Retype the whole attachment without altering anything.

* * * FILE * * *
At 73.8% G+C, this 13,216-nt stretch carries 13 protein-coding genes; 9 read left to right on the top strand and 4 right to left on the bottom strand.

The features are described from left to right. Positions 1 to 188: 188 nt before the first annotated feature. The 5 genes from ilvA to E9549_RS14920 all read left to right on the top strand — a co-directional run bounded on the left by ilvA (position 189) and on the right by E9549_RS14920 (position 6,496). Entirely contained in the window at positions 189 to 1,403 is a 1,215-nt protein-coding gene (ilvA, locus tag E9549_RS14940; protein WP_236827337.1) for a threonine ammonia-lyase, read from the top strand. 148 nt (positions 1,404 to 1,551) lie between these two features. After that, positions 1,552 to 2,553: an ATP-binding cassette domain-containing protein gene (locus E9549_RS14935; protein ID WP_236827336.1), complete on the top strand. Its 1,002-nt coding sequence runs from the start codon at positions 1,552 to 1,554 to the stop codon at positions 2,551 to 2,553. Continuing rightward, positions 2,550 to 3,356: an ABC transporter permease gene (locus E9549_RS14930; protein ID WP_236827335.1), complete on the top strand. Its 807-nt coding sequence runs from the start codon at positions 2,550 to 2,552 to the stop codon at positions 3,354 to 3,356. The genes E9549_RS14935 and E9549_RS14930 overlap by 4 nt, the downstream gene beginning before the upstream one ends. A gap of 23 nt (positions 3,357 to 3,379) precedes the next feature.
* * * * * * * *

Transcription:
At 73.8% G+C, this 13,216-nt stretch carries 13 protein-coding genes; 9 read left to right on the top strand and 4 right to left on the bottom strand.

The features are described from left to right. Positions 1 to 188: 188 nt before the first annotated feature. The 5 genes from ilvA to E9549_RS14920 all read left to right on the top strand — a co-directional run bounded on the left by ilvA (position 189) and on the right by E9549_RS14920 (position 6,496). Entirely contained in the window at positions 189 to 1,403 is a 1,215-nt protein-coding gene (ilvA, locus tag E9549_RS14940; protein WP_236827337.1) for a threonine ammonia-lyase, read from the top strand. 148 nt (positions 1,404 to 1,551) lie between these two features. After that, positions 1,552 to 2,553: an ATP-binding cassette domain-containing protein gene (locus E9549_RS14935; protein ID WP_236827336.1), complete on the top strand. Its 1,002-nt coding sequence runs from the start codon at positions 1,552 to 1,554 to the stop codon at positions 2,551 to 2,553. Continuing rightward, positions 2,550 to 3,356: an ABC transporter permease gene (locus E9549_RS14930; protein ID WP_236827335.1), complete on the top strand. Its 807-nt coding sequence runs from the start codon at positions 2,550 to 2,552 to the stop codon at positions 3,354 to 3,356. The genes E9549_RS14935 and E9549_RS14930 overlap by 4 nt, the downstream gene beginning before the upstream one ends. A gap of 23 nt (positions 3,357 to 3,379) precedes the next feature.